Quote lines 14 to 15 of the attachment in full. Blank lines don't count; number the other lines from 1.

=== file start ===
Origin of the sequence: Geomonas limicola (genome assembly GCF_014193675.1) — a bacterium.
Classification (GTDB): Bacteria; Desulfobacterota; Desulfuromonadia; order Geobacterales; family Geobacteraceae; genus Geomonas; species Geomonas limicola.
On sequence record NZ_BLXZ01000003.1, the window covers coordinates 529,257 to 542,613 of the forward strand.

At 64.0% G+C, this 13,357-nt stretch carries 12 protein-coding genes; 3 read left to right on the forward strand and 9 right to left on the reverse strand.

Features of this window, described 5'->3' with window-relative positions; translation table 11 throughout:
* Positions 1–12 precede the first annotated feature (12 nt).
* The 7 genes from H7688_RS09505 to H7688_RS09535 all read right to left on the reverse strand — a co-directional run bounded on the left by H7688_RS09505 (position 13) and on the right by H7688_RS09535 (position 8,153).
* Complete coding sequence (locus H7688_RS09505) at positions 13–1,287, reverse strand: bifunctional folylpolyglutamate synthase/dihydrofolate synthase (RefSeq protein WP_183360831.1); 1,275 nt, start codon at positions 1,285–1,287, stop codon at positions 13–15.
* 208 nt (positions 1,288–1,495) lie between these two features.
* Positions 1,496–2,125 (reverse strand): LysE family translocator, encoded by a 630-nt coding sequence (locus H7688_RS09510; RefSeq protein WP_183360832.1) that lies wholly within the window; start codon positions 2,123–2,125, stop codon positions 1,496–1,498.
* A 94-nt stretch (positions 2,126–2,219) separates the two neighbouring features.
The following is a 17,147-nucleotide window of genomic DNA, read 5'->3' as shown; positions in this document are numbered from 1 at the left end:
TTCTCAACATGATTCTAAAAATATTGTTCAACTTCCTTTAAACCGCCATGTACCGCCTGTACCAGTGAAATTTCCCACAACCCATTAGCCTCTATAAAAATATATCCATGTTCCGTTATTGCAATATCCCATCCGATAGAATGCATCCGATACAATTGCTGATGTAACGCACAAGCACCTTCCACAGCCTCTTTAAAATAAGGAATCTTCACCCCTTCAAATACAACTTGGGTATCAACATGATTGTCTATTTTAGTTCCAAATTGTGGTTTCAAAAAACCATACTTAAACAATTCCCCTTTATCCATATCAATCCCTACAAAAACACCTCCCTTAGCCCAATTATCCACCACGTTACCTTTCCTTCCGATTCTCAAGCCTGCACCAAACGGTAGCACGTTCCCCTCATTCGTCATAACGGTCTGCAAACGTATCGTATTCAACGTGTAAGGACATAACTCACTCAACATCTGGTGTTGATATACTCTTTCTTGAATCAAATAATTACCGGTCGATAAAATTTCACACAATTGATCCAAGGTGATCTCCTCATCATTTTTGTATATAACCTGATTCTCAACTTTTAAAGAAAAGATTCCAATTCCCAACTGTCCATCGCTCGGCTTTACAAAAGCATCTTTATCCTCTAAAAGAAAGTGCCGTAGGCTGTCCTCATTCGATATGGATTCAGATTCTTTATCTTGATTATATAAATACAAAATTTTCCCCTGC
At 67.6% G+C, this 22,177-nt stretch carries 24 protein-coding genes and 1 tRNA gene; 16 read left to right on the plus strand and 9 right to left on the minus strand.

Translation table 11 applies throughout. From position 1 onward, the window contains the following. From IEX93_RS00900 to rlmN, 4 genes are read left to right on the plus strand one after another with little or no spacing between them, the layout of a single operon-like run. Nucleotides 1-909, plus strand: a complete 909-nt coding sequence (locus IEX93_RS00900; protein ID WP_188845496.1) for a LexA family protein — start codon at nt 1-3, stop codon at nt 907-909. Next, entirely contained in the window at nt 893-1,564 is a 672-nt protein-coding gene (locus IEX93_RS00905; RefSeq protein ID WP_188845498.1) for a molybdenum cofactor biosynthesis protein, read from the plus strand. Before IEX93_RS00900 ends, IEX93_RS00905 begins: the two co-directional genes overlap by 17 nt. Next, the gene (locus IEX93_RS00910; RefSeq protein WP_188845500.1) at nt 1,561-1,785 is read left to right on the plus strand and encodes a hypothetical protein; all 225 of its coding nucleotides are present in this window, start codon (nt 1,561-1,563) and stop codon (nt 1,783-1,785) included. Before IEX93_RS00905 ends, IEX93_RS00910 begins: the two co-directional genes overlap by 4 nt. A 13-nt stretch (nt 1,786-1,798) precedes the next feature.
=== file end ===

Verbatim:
At 67.6% G+C, this 22,177-nt stretch carries 24 protein-coding genes and 1 tRNA gene; 16 read left to right on the plus strand and 9 right to left on the minus strand.

Translation table 11 applies throughout. From position 1 onward, the window contains the following. From IEX93_RS00900 to rlmN, 4 genes are read left to right on the plus strand one after another with little or no spacing between them, the layout of a single operon-like run. Nucleotides 1-909, plus strand: a complete 909-nt coding sequence (locus IEX93_RS00900; protein ID WP_188845496.1) for a LexA family protein — start codon at nt 1-3, stop codon at nt 907-909. Next, entirely contained in the window at nt 893-1,564 is a 672-nt protein-coding gene (locus IEX93_RS00905; RefSeq protein ID WP_188845498.1) for a molybdenum cofactor biosynthesis protein, read from the plus strand. Before IEX93_RS00900 ends, IEX93_RS00905 begins: the two co-directional genes overlap by 17 nt. Next, the gene (locus IEX93_RS00910; RefSeq protein WP_188845500.1) at nt 1,561-1,785 is read left to right on the plus strand and encodes a hypothetical protein; all 225 of its coding nucleotides are present in this window, start codon (nt 1,561-1,563) and stop codon (nt 1,783-1,785) included. Before IEX93_RS00905 ends, IEX93_RS00910 begins: the two co-directional genes overlap by 4 nt. A 13-nt stretch (nt 1,786-1,798) precedes the next feature.